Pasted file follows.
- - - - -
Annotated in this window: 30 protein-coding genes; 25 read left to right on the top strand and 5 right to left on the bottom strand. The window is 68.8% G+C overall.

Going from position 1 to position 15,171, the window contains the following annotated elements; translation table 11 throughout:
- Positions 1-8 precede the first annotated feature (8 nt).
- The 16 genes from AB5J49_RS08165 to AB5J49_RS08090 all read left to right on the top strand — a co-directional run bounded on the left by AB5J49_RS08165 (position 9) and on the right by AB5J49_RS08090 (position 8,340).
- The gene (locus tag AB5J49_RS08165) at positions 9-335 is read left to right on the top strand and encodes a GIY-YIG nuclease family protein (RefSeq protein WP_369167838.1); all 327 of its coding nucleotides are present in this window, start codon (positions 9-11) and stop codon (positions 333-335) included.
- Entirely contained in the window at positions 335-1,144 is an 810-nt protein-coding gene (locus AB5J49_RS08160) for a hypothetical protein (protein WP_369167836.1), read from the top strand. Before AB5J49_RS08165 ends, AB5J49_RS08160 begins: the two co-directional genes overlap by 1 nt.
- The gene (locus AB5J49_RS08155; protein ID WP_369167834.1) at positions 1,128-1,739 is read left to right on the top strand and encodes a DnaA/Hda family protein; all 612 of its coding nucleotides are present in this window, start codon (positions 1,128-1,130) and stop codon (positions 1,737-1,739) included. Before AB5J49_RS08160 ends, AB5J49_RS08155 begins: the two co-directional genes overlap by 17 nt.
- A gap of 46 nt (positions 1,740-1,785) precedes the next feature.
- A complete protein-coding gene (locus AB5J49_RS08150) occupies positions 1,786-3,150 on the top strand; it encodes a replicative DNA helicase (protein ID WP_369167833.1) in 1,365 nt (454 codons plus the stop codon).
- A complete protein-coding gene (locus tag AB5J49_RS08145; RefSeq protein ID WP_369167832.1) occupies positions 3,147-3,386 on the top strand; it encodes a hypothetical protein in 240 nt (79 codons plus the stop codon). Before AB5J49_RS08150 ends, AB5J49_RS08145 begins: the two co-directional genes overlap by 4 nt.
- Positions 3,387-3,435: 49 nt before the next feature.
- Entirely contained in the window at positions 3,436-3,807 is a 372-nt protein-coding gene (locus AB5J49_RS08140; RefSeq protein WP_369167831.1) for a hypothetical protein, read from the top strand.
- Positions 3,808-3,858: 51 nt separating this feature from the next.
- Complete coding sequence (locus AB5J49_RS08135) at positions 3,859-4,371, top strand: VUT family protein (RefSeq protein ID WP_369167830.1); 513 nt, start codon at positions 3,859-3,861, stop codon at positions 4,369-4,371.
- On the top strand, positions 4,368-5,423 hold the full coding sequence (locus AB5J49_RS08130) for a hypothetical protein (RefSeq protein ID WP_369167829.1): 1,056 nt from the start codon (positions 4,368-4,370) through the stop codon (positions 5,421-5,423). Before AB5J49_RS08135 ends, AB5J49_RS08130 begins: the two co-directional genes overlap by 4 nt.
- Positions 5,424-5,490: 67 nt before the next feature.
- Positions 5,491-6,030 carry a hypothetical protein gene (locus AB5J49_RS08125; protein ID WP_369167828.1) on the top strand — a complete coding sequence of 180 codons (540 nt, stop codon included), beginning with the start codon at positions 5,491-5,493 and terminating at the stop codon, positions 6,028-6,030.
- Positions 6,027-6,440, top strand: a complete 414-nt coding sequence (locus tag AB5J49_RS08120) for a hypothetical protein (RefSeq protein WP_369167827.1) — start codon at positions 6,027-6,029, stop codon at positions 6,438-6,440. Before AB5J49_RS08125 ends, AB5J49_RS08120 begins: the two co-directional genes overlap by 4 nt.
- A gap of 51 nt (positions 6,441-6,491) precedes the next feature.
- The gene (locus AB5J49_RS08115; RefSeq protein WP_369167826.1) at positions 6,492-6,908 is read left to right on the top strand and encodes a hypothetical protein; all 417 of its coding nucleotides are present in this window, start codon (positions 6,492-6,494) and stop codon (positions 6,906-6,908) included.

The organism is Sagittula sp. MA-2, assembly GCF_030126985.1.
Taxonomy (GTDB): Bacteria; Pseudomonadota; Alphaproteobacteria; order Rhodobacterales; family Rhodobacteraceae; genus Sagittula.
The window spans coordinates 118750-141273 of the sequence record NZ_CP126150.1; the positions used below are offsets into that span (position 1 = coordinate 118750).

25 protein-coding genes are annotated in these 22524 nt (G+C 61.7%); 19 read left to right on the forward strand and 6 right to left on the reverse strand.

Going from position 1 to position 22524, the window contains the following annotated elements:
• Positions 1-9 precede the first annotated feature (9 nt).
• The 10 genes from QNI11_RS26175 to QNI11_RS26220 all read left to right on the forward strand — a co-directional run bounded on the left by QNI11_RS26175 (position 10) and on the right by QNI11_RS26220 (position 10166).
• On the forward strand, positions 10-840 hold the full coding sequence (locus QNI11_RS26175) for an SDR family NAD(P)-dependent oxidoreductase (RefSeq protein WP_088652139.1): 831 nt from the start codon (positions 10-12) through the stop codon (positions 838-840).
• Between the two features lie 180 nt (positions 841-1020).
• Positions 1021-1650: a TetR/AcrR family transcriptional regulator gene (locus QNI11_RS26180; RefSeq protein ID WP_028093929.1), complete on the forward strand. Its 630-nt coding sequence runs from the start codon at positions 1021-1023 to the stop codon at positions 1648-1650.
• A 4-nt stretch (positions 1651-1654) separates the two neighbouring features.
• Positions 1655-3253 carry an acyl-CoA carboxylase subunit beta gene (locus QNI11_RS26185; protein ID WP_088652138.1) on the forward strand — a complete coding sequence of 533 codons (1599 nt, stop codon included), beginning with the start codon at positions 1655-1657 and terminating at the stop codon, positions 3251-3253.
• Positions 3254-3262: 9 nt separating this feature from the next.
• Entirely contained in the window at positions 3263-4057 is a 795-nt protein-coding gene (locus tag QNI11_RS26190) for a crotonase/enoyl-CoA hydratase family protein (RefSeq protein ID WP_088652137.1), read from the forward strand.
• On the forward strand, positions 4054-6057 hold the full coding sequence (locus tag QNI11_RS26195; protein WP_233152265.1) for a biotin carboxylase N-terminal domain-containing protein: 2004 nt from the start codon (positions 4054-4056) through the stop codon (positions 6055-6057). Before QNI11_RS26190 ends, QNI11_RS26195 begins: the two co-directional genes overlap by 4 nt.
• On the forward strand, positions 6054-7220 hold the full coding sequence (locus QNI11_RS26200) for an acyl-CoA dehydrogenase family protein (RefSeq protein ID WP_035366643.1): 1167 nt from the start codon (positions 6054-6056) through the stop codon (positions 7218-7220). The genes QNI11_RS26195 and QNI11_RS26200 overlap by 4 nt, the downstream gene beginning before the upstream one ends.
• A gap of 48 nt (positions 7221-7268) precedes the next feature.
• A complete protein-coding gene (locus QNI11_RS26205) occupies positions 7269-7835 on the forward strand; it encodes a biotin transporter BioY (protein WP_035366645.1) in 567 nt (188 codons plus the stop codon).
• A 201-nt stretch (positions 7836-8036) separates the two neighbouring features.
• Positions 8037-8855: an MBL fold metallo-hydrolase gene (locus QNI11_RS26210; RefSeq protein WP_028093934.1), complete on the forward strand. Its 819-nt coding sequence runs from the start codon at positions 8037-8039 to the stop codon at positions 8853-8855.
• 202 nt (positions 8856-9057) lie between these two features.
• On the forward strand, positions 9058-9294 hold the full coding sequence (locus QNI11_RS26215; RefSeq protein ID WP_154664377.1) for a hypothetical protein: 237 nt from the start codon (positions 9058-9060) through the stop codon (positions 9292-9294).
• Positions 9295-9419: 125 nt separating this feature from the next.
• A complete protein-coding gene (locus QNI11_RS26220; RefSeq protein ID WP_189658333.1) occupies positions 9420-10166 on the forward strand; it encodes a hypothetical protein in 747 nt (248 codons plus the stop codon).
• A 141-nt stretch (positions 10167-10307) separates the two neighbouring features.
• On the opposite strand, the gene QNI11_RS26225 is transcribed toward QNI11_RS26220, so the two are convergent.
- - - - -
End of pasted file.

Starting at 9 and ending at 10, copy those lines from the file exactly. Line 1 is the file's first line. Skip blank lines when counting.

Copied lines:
- A complete protein-coding gene (locus AB5J49_RS08150) occupies positions 1,786-3,150 on the top strand; it encodes a replicative DNA helicase (protein ID WP_369167833.1) in 1,365 nt (454 codons plus the stop codon).
- A complete protein-coding gene (locus tag AB5J49_RS08145; RefSeq protein ID WP_369167832.1) occupies positions 3,147-3,386 on the top strand; it encodes a hypothetical protein in 240 nt (79 codons plus the stop codon). Before AB5J49_RS08150 ends, AB5J49_RS08145 begins: the two co-directional genes overlap by 4 nt.